LPARC Club History

Loma Prieta Amateur Radio Club History

A Short History of The Loma Prieta Amateur Radio Club -- and why you should be interested!

In October of 1989 a massive earthquake jolted central California with the epicenter close to Aptos in the Santa Cruz mountains. Although much damage and a few deaths occurred near the underground rupture, most damage and deaths occurred 90 miles to the north in Oakland and San Francisco. Seismic waves, similar to radio waves propagating in space, find a path through resistive materials and manifest themselves as they exit the earth, sometimes far from the source. Such was the case when those forces knocked down sections of a double-deck freeway through Oakland and erupted under the bay fill of the Marina District of San Francisco. And, even though Loma Prieta mountain escaped relatively unharmed (although seismologists say it is now four feet higher that it was before the quake), it became the namesake of that fateful 7.2 shaker that will be forever be known as the Loma Prieta Earthquake of 1989.

Loma Prieta is the most prominent physical feature in the Santa Cruz Mountains that ring Monterey Bay -- running in a general north-south direction -- so it is understandable that the name is tagged to many locations, organizations, clubs, schools and streets in the area. The Loma Prieta Amateur Radio Club (LPARC) is one such entity and it was formed after that terrible shake, partly, because the need for reliable communication became clear when public utilities ceased to function. Several local "hams" used their expertise to sow the seeds that would lead to the formation of LPARC, as it is now known. They enticed the Volunteer Fire Team to not only recruit its members to become hams, but also to sponsor a repeater that would make radio coverage more reliable in the mountainous area surrounding Loma Prieta.

Gene Leman (WA6JZN) built the transmitter and receiver, while other members assembled a tower and shack to house the equipment. Charlie Norman (KB6GBX) became the repeater trustee (someone's call has to be recorded on official FCC documents as being responsible for the repeater's use) while Kevin Epperly (KD6FAV), Mike Kelly (N6ZOC), Alex Leman (KC6TYG), and Austin Lesea (AB6VU) were control operators. The repeater's call sign was later changed to AB6VS when Charlie upgraded his license. About half of the fire team did, in fact, train for and receive their FCC Amateur Licenses and other hams in the area made up an initial club roster of about 30 members.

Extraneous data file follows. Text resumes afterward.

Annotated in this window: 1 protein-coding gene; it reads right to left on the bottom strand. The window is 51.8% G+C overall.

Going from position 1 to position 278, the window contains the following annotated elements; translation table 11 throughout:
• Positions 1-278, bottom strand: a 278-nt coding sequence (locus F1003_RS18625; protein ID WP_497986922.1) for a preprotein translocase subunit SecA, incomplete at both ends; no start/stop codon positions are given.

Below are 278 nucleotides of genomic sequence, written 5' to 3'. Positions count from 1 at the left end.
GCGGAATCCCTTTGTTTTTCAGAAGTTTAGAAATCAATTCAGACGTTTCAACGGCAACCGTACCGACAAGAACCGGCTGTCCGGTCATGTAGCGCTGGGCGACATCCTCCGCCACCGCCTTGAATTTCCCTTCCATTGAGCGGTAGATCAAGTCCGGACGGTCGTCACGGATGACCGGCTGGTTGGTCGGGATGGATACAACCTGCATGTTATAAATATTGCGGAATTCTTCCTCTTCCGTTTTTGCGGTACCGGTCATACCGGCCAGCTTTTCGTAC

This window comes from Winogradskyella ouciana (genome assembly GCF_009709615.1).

Eleven years after the earthquake that spawned the radio club, most of the original members are still active and meet regularly to hone their communicative skills and keep abreast of new equipment and techniques. The drive that keeps interest alive is the fact that we live in an area that is prone to disaster -- that we have survived several of nature's onslaughts and that we vow that we will be better prepared to communicate than we have been in the past.

Because of this dedication there is a local Loma Prieta chapter of ARES (Amateur Radio Emergency Services) which is a part of a greater entity called OES (Office of Emergency Services) at a county and state level. Santa Cruz County officials know that they can count on amateurs to be available when needed -- in fact, a room in the Santa Cruz County OES facility is set aside for ham equipment and ham operators for when "the next big one" happens (and it's just a question of "when" it happens, not "if" it happens).<br><br>

Ham operators, in the tradition of amateur radio, are not paid for their service -- nor, do they expect to be. They dedicate a part of their private life so they will be available to help ease the trauma of the certain calamity that will strike (hopefully later rather than sooner) our habitat. And, while doing all that, they derive a great deal of enjoyment pursing their hobby, experimenting with equipment, and, even participating in competitions with other hams around the world.

With the advent of cellular phones, the Internet, television and commercial radio, one would think there would be no need for amateur radio communications. Experience has shown that all of these means will be limited or no use in the event of a catastrophe -- whether it be natural or man-made! Amateur radio will be available as a means of communication, even if the repeater is taken out of operation. Using battery power and simplex (radio-to-radio) operation, hams will be able to talk with each other and help officials conduct their very critical operations during a dire emergency.

There is always a need for new people to become involved. Youngsters are especially adept at grasping the theory of radio -- they hold key to the future, anyway, and are welcome to become a part of this fascinating endeavor. That does not mean, however, that the "oldsters" are excluded! For example, the ranks of enthusiastic ham operators include Kings (Husein of Jordan), politicians (Sen. Goldwater of AZ), and even musicians (Chet Atkins of guitar fame) -- along with thousands, nay, hundreds of thousands, of great and not-so-great people across the world who pride themselves with the statement "I have an amateur radio license"!

It's wholesome, challenging and rewarding. Who could ask more of a hobby?

History recorded by Charlie Norman (AB6VS) -- July 2000

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